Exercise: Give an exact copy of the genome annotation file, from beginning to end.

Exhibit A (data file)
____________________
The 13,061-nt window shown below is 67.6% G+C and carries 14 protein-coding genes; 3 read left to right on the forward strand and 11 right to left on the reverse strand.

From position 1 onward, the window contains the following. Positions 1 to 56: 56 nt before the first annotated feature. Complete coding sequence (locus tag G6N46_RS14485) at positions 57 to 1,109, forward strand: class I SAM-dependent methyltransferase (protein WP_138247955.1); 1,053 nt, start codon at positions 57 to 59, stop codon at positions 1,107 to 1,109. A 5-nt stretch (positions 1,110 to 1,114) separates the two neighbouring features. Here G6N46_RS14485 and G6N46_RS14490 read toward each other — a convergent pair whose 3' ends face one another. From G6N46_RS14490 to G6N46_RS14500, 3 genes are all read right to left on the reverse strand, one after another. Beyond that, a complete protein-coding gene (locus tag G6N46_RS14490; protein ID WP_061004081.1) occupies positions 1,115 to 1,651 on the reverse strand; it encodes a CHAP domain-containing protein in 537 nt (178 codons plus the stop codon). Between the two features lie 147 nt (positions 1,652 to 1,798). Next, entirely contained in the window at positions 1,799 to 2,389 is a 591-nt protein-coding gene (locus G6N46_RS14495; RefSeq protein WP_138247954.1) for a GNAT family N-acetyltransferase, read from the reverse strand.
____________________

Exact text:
The 13,061-nt window shown below is 67.6% G+C and carries 14 protein-coding genes; 3 read left to right on the forward strand and 11 right to left on the reverse strand.

From position 1 onward, the window contains the following. Positions 1 to 56: 56 nt before the first annotated feature. Complete coding sequence (locus tag G6N46_RS14485) at positions 57 to 1,109, forward strand: class I SAM-dependent methyltransferase (protein WP_138247955.1); 1,053 nt, start codon at positions 57 to 59, stop codon at positions 1,107 to 1,109. A 5-nt stretch (positions 1,110 to 1,114) separates the two neighbouring features. Here G6N46_RS14485 and G6N46_RS14490 read toward each other — a convergent pair whose 3' ends face one another. From G6N46_RS14490 to G6N46_RS14500, 3 genes are all read right to left on the reverse strand, one after another. Beyond that, a complete protein-coding gene (locus tag G6N46_RS14490; protein ID WP_061004081.1) occupies positions 1,115 to 1,651 on the reverse strand; it encodes a CHAP domain-containing protein in 537 nt (178 codons plus the stop codon). Between the two features lie 147 nt (positions 1,652 to 1,798). Next, entirely contained in the window at positions 1,799 to 2,389 is a 591-nt protein-coding gene (locus G6N46_RS14495; RefSeq protein WP_138247954.1) for a GNAT family N-acetyltransferase, read from the reverse strand.